Young Scientist Collects Multiple Awards for NIH Project
By Shannon E. Garnett
Award-winning scientists are generally not hard to find on the NIH campus, however, MeiTung Lynn Yu an 18-year-old Rockville High School senior who recently won top prizes and honors in 3 different science fairs for a project she developed at NIH is unique.
Last spring, Yu entered her project, titled "Novel Method of Gene Transfer Using the Recombinant Viral Protein 1 of the Human Polymavirus BKV," in the Rockville High School Science Fair and won the grand prize.
With her win at the Rockville fair she earned the chance to compete regionally in the 43rd Montgomery Area Science Fair, where she won first place in the microbiology category and grand prize in the life science senior division. As part of her prize, she won an expense-paid trip to compete in the 50th Intel International Science and Engineering Fair (ISEF) in Philadelphia. She also picked up two additional honors a Graduate Women in Science Certificate of Recognition and a United States Army Certificate of Achievement.
"When I saw the other participants had such fabulous projects, I felt very lucky to have won the regional fair," said Yu. "I had a great time in Philadelphia. I got to see a lot of different projects that students my age from all over world are working on."
At the ISEF, Yu won third place in the microbiology category earning a $1,000 scholarship, and a United States Army Certificate of Achievement that included a $3,000 savings bond and a medal. She also received the Association of United States Army 1999 London Youth Forum Award, which included $150 and an expense-paid trip to London to attend the forum in July, where she will also present her project.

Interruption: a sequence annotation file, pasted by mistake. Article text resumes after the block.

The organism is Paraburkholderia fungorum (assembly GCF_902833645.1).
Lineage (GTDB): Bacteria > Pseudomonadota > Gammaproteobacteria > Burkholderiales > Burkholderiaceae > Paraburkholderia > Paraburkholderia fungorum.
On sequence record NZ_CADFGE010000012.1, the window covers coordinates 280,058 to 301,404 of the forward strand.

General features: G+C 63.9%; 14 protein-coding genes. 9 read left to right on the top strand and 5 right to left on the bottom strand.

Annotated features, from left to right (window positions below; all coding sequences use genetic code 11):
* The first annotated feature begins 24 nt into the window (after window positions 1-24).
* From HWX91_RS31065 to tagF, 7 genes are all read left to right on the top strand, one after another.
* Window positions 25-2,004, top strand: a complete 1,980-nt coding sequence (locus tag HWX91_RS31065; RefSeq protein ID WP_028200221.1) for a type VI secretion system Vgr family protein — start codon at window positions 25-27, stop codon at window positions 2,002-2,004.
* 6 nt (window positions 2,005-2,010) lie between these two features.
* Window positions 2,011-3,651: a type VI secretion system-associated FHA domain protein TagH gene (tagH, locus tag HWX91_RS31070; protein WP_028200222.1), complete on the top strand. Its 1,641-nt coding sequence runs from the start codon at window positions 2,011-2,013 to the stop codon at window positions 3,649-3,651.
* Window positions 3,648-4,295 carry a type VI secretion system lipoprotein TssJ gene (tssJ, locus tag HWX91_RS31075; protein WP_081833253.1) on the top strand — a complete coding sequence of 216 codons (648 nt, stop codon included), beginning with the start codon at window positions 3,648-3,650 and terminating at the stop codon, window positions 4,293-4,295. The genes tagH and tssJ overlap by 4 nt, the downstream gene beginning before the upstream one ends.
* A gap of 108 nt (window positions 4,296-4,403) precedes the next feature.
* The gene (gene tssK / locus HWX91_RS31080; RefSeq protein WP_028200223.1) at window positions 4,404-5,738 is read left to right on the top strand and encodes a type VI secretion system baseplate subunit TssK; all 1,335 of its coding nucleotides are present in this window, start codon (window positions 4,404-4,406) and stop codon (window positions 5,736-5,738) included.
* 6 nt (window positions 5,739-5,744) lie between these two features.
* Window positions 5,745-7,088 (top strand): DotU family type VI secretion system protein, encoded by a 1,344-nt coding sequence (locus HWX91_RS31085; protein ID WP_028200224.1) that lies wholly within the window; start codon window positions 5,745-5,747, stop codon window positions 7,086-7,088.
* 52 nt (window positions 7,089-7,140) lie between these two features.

"One of the reasons she was successful was not only the amount of work and the level of science that were involved in her project, but also her personal understanding of the scientific work itself," said Dr. Eugene Major, chief of NINDS's Laboratory of Molecular Medicine and Neuroscience and Yu's preceptor. "Her ability to orally present the science to others was the key to her success. We are very proud of her."
The Intel ISEF, the world's largest pre-college science competition, is often called the "Olympics" of science fairs because of its global reach, scientific scope and size. Each year the competition, which was held in May, brings together approximately 1,000 students from more than 40 countries to compete for scholarships in 15 categories representing all life sciences, from behavioral and social sciences to microbiology and zoology.
Yu came to NIH in 1998 as part of a special program sponsored by the Howard Hughes Medical Institute and the Montgomery County school system. Each year HHMI selects a limited number of Montgomery County school students who excel in science to spend a year at NIH as interns, conducting research under the guidance of NIH mentors.
Yu began working in Major's lab last July. Her project involved the expression and isolation of a recombinant protein, rBKVp1. She discovered that this recombinant protein produced a virus-like structure capable of transferring a gene into human cells. This method of gene transfer can be applied to various genes or cells and has potential for other uses in addition to gene therapy.
"I've been interested in science since I was very little," said Yu, whose father is an herbalist. "Science comes very naturally to me."
A well-rounded student, Yu has other interests besides science. She not only serves as the news managing editor of her high school newspaper The Rampage, she also designed and maintains the newspaper's Web site.
Yu plans to extend her science project working at NIH throughout the summer, and to continue her studies this fall as a freshman at Johns Hopkins University. She recently won a $10,000 Woodrow Wilson Research Scholarship from the university, where she will major in biomedical engineering. As a participant in the Howard Hughes program, Yu also received a Certificate of Recognition for Scientific Accomplishment and a State of Maryland Governor's Citation. She plans to attend medical school and earn an M.D./Ph.D. degree.
"I want to thank my preceptor and my mentors who helped me with my project," said Yu. Her mentors are Peter N. Jensen, a biologist, and Dr. Stephan Frye, a visiting fellow, both working in LMMN.
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